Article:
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Spend some quality time with your Database using Database Snapshots for testing

01 Aug
Spend some quality time with your Database using Database Snapshots for testing

First let’s get things straight, this post is not an encouragement for anyone to spend more time with his/her Database or with Database Snapshots for that matter. If you’re married to your Database, that’s a different story all together and I don’t think I could help you. As database professionals we are always looking to improve the quality of our code and data.  This post is intended to show an easy way to use Database Snapshots in order to  test new code or change data and revert changes back quickly and easily.

What I want to accomplish in this post is show you two ways that Snapshots can help you when you are doing Testing and QA:

1. Easily undo data and object changes going back to how things were originally.
2. After running updates to data, comparing data before and after the updates.

Before I get to the good stuff, let me explain what Database Snapshots are and how they work exactly. Imagine that you are writing a letter to someone using some word processor application of your choice. You are satisfied with that draft letter and so you save it on your computer. You realize later that you may want to make some adjustments, but the software you use does not support some fancy change tracking features.  So what do you do? You probably copy that document somewhere else creating a Snapshot of it. You edit your draft document and save it but the next day you realize that you don’t like any of those changes you made and there is no way for you to remember all the changes you made to reverse them. The easiest thing to do is to just take a copy of your Snapshot and replace the working draft.

This example loosely resembles what happens with Database Snapshots. All the original data pages that have changed on your database are stored in a snapshot file. If you drop the snapshot, then the changes are kept in the database. Optionally, you can rollback to your snapshot and force your database to look like it was when the snapshot was taken. When I say, your database will look like it was when the snapshot was taken, that means all data and even objects. Basically what happens is those original pages that were stored in the snapshot replace the pages that were changed.  It’s almost like a huge UNDO button.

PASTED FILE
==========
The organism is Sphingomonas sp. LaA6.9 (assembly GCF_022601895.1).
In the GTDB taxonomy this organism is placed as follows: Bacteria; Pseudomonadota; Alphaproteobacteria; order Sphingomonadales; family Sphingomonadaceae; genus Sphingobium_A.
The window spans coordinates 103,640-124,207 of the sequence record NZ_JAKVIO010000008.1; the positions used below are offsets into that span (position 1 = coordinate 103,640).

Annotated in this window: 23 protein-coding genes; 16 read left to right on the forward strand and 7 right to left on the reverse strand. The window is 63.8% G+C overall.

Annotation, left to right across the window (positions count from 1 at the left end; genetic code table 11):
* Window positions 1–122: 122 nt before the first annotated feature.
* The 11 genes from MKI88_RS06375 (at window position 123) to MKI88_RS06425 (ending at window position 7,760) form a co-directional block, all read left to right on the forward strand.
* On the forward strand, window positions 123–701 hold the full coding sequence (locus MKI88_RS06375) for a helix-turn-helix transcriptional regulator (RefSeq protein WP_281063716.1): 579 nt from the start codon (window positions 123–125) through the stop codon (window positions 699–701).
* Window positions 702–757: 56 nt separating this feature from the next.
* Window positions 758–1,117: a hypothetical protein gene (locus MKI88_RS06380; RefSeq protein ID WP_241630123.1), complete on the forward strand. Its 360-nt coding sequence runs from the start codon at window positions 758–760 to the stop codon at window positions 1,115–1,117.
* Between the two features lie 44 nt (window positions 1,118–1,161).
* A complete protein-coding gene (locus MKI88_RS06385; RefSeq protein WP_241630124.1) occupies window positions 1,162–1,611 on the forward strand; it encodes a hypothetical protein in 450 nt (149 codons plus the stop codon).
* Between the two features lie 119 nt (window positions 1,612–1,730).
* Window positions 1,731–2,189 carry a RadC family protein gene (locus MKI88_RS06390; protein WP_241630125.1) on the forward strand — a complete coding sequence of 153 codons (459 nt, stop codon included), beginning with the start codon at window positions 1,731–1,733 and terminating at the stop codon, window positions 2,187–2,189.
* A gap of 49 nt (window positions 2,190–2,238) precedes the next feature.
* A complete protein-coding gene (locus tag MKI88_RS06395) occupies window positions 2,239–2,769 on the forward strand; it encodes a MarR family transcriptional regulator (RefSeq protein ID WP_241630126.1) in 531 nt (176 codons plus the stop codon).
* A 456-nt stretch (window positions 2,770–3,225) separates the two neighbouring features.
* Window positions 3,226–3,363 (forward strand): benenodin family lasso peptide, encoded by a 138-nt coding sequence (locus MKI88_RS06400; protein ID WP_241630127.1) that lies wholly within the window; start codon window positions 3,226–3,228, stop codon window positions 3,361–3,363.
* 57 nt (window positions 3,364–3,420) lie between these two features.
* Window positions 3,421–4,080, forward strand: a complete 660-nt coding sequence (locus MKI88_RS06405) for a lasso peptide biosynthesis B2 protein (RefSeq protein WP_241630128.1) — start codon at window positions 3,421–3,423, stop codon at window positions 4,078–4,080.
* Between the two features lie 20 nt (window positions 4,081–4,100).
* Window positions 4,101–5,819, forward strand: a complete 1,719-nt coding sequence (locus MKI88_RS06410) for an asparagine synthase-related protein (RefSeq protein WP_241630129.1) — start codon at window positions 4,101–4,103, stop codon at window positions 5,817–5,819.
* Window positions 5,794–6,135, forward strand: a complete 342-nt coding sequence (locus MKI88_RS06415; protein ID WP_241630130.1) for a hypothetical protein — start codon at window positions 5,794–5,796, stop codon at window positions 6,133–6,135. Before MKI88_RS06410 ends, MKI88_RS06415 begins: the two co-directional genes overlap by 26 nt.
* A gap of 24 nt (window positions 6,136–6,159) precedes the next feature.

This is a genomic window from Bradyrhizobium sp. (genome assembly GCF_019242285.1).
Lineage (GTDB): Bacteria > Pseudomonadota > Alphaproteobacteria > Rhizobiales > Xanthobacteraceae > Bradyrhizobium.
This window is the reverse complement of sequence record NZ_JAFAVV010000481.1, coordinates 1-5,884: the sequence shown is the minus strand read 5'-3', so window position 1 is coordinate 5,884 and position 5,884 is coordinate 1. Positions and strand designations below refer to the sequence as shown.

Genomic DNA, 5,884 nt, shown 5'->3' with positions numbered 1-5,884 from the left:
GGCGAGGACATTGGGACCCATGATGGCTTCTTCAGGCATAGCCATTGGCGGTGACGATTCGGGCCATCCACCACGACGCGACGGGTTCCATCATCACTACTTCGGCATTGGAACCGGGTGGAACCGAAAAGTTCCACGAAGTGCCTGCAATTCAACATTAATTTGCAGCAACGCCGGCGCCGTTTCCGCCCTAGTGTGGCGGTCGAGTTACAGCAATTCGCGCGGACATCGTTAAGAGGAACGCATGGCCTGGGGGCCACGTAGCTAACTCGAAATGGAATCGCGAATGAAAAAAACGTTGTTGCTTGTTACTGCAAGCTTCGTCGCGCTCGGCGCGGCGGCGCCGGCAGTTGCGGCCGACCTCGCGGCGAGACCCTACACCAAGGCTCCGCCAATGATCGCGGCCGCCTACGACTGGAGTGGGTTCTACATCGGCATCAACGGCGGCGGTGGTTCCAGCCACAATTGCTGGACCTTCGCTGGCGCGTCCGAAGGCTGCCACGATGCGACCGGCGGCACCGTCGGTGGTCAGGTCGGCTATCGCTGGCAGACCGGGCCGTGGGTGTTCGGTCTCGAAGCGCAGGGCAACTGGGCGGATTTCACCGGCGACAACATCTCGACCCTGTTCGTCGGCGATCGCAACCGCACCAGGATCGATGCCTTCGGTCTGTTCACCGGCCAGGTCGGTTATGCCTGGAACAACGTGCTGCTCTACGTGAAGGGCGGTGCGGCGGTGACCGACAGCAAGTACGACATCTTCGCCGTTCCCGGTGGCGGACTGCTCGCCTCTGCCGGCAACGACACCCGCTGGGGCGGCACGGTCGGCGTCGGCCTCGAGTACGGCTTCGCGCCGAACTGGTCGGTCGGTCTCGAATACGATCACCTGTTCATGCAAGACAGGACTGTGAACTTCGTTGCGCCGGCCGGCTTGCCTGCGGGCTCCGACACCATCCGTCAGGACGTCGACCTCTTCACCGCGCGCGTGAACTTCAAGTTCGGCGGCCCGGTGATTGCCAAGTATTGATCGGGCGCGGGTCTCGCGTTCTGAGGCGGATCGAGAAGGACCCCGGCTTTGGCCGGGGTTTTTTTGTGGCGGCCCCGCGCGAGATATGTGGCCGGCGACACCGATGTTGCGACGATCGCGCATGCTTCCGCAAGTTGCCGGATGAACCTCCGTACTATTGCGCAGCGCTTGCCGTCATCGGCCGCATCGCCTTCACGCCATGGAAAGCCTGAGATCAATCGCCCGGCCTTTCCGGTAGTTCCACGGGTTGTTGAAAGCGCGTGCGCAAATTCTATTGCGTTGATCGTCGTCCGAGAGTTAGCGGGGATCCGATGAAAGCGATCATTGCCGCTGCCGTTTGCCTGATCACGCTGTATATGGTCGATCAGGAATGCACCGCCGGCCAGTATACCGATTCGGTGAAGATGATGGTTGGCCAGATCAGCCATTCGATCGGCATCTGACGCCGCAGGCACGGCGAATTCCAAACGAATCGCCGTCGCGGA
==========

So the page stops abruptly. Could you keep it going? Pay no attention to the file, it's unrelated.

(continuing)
Microsoft has an excellent article if you would like more details on this feature: http://msdn.microsoft.com/en-us/library/ms175158.aspx

Snapshots also have another benefit in that you can have your users read from the snapshot to see how data looked when the snapshot was taken. This can be beneficial in many ways because you can compare data before and after changes have been made to help you test how your changes affected the data.

[sql]

--Create test database and some objects
CREATE DATABASE DBSnapshotTest
GO

USE DBSnapshotTest
GO

----Create Table
CREATE TABLE Test1 (
	column1 INT identity(1, 1)
	,column2 VARCHAR(10)
	,br1 INT
	)

--Insert some dummy data
DECLARE @counter INT = 0

WHILE @counter < 100
BEGIN
	INSERT INTO Test1 (
		Column2
		,br1
		)
	VALUES (
		'Hello' + cast(@counter AS VARCHAR(3))
		,1
		)

	SET @counter = @counter + 1
END

----Create Simple stored Procedure
CREATE PROCEDURE pr_testproc
AS
SELECT *
FROM Test1

--Creating initial DBSnapshot
--Make sure you verify your own paths
CREATE DATABASE DBSnapshotTest_Snapshot01 ON (
	NAME = N'DBSnapshotTest'
	,Filename = N'D:\DBSnapshots\DBSnapshotTest.ss'
	) AS Snapshot OF DBSnapshotTest

--File extension is not that important, I was taught to use .ss

/*Verify that you can Select from the Snapshot 
and the base table and that
both contain the SAME values */
SELECT *
FROM DBSnapshotTest_Snapshot01.dbo.test1